The latest government crackdown in Zimbabwe is not wholly surprising, but it is still shocking in its brutality. The people who took to the streets two weeks ago to protest against fuel prices and the rising cost of basic commodities have been beaten, arrested and raped. The state has also attacked anyone suspected of having the potential to protest, i.e. those living on the breadline, the only people desperate enough to risk it. The protests were sparked by the overnight doubling of fuel prices, but the anger and frustration have been building for months. When I visited Zimbabwe in December – I left on 11 January, just before the recent violence – people’s budgets were stretched to breaking point. There were twelve-hour queues at petrol stations. Friends asked me to bring them cooking oil for Christmas.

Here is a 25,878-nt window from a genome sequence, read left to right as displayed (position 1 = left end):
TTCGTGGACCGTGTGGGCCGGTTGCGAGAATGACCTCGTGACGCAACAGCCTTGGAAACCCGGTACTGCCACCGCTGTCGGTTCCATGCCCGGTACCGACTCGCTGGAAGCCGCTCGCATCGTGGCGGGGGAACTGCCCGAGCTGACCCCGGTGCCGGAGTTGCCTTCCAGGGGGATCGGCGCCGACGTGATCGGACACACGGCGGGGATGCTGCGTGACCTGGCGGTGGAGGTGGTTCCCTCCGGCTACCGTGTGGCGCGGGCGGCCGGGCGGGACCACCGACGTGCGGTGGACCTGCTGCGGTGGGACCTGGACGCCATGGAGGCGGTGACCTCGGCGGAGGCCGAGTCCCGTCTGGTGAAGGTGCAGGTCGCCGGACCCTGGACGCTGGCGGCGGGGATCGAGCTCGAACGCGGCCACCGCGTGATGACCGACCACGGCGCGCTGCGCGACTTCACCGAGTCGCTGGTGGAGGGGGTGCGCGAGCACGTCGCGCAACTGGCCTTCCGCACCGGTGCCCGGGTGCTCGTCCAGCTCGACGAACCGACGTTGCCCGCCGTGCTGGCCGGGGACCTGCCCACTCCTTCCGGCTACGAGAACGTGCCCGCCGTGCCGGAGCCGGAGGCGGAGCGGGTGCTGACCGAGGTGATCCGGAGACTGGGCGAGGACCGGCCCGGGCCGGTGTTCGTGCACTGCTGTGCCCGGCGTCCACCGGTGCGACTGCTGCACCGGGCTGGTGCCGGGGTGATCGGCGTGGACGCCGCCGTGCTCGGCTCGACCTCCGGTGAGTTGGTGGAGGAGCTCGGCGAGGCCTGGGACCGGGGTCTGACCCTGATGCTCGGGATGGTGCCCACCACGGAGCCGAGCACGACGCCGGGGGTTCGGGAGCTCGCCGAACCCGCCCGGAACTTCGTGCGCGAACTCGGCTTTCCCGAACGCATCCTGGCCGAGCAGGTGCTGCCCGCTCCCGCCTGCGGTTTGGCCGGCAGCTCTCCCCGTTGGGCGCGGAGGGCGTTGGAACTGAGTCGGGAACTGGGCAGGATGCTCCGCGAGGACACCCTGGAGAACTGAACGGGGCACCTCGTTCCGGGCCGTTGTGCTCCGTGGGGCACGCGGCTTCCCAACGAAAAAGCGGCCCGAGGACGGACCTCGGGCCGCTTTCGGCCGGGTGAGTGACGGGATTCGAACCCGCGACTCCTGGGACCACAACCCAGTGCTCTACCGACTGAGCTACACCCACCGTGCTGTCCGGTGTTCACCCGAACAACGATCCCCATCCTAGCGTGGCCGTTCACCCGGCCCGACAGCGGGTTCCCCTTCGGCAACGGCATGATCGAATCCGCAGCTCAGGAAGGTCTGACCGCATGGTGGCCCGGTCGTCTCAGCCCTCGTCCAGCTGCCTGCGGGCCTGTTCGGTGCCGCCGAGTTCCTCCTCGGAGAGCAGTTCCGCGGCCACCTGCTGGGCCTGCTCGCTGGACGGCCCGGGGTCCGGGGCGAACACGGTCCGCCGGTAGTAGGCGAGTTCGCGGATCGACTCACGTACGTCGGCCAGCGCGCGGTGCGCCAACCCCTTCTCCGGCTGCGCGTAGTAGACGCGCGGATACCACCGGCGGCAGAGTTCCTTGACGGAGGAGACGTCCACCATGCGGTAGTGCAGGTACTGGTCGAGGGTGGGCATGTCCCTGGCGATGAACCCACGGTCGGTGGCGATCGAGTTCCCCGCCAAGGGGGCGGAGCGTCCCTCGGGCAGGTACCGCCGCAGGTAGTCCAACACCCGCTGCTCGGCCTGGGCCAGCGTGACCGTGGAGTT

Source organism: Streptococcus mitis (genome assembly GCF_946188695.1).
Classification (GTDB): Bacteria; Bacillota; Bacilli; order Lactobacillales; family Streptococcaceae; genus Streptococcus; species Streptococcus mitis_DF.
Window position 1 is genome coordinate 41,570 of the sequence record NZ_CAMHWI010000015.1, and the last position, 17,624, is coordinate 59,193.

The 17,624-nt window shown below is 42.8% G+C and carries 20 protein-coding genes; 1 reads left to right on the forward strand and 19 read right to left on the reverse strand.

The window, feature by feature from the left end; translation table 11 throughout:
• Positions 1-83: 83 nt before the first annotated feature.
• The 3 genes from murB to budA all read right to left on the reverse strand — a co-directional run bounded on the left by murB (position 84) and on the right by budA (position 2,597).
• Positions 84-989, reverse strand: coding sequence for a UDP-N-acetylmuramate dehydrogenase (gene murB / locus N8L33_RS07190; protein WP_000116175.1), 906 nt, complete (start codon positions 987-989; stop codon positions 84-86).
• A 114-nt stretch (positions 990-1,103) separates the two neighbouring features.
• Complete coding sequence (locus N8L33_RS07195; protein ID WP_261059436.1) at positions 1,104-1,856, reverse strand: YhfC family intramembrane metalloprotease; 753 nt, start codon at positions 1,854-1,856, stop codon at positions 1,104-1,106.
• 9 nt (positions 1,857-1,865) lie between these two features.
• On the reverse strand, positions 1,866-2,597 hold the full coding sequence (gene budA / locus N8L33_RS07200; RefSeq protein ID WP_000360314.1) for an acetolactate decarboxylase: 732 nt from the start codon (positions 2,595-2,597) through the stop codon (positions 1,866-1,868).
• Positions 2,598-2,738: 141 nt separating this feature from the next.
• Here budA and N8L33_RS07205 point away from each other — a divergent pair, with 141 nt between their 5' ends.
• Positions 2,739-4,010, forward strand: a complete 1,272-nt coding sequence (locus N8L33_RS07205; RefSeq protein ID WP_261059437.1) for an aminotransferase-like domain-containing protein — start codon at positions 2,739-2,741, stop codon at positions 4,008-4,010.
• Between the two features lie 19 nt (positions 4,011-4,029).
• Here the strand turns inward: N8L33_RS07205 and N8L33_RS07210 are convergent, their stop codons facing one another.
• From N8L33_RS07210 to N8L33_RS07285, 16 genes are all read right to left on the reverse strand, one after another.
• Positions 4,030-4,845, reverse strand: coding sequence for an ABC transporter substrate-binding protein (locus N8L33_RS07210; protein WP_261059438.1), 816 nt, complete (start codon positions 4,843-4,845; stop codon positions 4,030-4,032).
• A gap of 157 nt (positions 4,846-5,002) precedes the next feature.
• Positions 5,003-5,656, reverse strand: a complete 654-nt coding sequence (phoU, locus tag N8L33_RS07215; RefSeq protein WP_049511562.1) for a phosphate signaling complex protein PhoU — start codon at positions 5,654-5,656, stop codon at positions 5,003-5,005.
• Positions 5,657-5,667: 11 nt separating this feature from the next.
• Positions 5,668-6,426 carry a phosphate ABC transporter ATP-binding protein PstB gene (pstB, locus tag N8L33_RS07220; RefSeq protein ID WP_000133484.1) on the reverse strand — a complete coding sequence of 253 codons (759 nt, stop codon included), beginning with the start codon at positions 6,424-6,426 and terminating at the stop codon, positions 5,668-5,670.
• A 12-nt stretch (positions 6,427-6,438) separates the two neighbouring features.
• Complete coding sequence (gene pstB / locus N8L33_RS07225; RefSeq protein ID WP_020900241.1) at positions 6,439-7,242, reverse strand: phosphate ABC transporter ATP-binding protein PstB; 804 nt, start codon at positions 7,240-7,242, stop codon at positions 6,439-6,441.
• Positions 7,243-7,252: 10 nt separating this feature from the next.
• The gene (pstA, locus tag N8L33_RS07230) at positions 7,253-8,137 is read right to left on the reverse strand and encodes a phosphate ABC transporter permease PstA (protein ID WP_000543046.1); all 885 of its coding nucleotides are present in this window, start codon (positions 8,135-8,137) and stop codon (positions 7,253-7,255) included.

The result of the presidential election in Zimbabwe, held on 30 July, was announced after a brief period of turmoil, on 3 August. Victory went to the Zanu-PF incumbent, Emmerson Mnangagwa, with roughly 2.4 million votes. Nelson Chamisa, the candidate of the Movement for Democratic Change Alliance, got 2.1 million. The rapid shifts in the political landscape that we've witnessed since Robert Mugabe was removed last November felt exhilarating, but the outcome of the vote leaves big questions unresolved.